"If only"...it's the catchphrase for many troubled fighters; typically fighters who have the potential to be better than they are if only their heads were screwed on straight. ‘If only' Mike Tyson wasn't a maniac...‘if only' Anderson Silva wasn't so bizarre, we might have been saved from the Anderson Silva vs. Thales Leitesand Demian Maia fights. If only Badr Hari wasn't such a "Bad Boy", and so forth. These qualifiers always miss the point though. They neglect the truth that just as discipline can be an ingredient for achievement, so too, can recklessness. Or eccentricity. When Anderson Silva danced around at UFC 112, the same behavior that informed his antics in the Maia fight is the same behavior, I'd argue, that informed his knockout wins over Vitor Belfort, Tony Fryklund, or Carlos Newton: who but someone so fascinated by his own quirks would attempt reverse elbows, or look for a front kick as the knockout blow? Anderson Silva, by all accounts, is an architect of indulgence. That's his crime when a fight doesn't quite go his way (like against Maia), but that same behavior generates his accolades (like against Belfort). Silva's a destroyer, but it's a byproduct of his indulgence, and eccentricity: not as a man of one-track violence.

Mike Tyson, growing up a troubled youth, channeled his inner rage within the ring, but because that rage was something he took with him outside of it, how could he ever hope to truly contain it, regardless of location (although I think this perception is sometimes unfair insofar as Tyson was a real student of the game: under Cus D'Amato's tutelage he learned and was influenced by lots of black and white footage of old school boxers like Henry Armstrong, and Jack Dempsey)? Why are people shocked, when guys like Chris Leben, or Donald Cerrone, find themselves in trouble (a DUI in Leben's case, and a backstage fight in Cerrone's)? There's a yin-yang relationship when it comes to exciting, violent fighters.

 

And so Badr Hari is no different. His fights involve the same kind of gambling that accompanies criminal behavior. His lack of a moral compass, that distinct lack of safety, is precisely what makes him such an affective fighter. If he wasn't compromising his prime with civil misconduct, and bad behavior last year, then it he would have done so next year, or the year after. Hari doesn't fight for an honest wage. He doesn't fight because of the discipline the martial arts have offered. And he certainly doesn't fight because he's on a metaphysical quest. He fights for survival. In a Darwinian sense, sure, but survival insofar as without K-1, he'd probably be something much worse. Instead he gets to settle for a catchphrase like "Bad Boy", and all the hallelujahs of the observers who just want to know what a phenomenal kickboxer looks like.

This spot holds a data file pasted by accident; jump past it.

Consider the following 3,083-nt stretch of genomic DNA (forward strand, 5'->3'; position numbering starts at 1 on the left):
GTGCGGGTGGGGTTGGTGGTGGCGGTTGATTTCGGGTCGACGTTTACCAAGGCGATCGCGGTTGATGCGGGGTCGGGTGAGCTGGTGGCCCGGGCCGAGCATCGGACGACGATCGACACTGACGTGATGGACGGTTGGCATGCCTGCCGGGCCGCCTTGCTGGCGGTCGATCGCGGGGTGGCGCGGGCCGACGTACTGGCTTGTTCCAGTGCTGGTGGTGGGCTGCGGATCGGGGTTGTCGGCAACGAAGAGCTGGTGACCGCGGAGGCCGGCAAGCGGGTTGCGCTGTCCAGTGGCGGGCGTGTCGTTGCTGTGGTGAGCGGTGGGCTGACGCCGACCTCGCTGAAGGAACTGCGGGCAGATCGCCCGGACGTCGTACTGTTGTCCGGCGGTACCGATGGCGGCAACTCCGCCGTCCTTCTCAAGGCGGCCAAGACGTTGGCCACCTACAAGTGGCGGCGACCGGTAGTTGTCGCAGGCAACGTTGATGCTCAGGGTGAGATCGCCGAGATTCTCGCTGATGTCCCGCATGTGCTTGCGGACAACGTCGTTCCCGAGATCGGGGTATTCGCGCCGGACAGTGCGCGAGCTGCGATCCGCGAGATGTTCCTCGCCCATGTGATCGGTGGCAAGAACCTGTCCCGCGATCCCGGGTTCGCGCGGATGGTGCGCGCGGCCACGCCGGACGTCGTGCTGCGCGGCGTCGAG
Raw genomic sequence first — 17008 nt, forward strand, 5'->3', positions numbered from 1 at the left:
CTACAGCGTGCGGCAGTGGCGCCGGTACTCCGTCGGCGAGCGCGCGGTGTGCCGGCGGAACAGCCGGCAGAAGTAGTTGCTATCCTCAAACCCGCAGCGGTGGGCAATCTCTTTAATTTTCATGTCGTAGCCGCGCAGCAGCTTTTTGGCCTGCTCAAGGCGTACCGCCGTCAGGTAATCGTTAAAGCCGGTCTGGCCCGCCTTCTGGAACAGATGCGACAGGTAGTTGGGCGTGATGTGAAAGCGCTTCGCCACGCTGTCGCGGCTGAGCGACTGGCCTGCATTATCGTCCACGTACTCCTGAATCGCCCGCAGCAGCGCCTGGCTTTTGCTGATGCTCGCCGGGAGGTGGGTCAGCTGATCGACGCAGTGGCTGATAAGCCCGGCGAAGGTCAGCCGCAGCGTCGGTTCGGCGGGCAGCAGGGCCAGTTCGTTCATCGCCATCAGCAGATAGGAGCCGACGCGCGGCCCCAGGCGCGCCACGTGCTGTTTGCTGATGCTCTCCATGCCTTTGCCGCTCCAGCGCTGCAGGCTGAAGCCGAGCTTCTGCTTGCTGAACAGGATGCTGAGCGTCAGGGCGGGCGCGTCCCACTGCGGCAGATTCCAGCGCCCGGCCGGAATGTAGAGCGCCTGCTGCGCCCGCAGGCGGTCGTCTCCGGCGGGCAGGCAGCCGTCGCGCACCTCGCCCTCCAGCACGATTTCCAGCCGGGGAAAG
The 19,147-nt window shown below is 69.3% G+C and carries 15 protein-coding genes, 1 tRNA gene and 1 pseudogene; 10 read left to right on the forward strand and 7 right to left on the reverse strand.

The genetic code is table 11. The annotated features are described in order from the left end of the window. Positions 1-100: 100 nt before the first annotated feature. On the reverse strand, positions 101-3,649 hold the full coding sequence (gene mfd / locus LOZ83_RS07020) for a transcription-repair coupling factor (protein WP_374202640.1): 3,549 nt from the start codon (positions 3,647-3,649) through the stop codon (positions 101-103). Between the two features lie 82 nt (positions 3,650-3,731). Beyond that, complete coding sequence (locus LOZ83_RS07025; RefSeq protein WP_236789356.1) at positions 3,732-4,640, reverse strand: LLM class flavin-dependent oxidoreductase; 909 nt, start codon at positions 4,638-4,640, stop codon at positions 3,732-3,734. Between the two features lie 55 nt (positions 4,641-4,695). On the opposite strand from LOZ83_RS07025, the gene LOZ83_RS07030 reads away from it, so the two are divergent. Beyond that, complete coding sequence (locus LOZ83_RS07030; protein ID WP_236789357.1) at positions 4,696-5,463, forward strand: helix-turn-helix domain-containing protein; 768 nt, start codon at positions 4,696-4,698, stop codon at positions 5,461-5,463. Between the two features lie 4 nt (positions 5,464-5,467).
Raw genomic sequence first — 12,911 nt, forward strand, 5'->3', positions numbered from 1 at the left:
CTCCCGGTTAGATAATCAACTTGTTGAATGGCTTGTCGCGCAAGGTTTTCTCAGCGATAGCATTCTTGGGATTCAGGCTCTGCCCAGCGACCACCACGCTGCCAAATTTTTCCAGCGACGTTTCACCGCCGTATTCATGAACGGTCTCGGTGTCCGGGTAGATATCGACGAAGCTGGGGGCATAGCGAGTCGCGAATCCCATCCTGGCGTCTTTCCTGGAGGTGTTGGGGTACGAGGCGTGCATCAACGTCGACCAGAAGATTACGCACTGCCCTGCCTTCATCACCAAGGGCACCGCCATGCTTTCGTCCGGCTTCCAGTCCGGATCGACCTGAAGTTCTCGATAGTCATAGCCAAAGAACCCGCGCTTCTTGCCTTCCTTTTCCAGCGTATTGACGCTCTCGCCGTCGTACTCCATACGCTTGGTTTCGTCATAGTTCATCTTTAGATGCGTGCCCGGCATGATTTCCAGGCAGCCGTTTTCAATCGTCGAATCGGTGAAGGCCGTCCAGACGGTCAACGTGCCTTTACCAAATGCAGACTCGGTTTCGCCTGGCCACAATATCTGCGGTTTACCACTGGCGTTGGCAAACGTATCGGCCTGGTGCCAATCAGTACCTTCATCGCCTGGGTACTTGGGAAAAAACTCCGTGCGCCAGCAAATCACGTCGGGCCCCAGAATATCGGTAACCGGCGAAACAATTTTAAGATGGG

As interesting as Neil's post was, I think it's wholly inaccurate, and sets up Hari as a bit of a hero (even if that wasn't Neil's intention). Hari has less in common with Cesar, or Alexander...men of inexorable volition, and more in common with someone like Nicolae Ceausescu. The Romanian Communist dictator was a man of significant ambition, but his will shaped his triumphs as much as they molded his failures, and the scope of his vision only impacted a small part of the world that would ultimately turn on him. This is Hari's fate: not of a revolutionary, but of a bedlamite who just so happens to be a brilliant kickboxer.   

 

 




Comments

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szanpan (2088 posts)
Posted: 2011-05-17 at: 11:14
PS. I wanted to put one then originally two photos, i accidentally readded one of them. But now in the final version i cant see any of them so i dont really know whats going on with them.. IMO this article has many interesting points yet might be that it s too hard on Badr
szanpan (2088 posts)
Posted: 2011-05-17 at: 11:17
IMO this article discusses some interesting questions .. I really liked reading it.
GOD (74 posts)
Posted: 2011-05-27 at: 07:09
happy
a bit much i think lol
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szanpan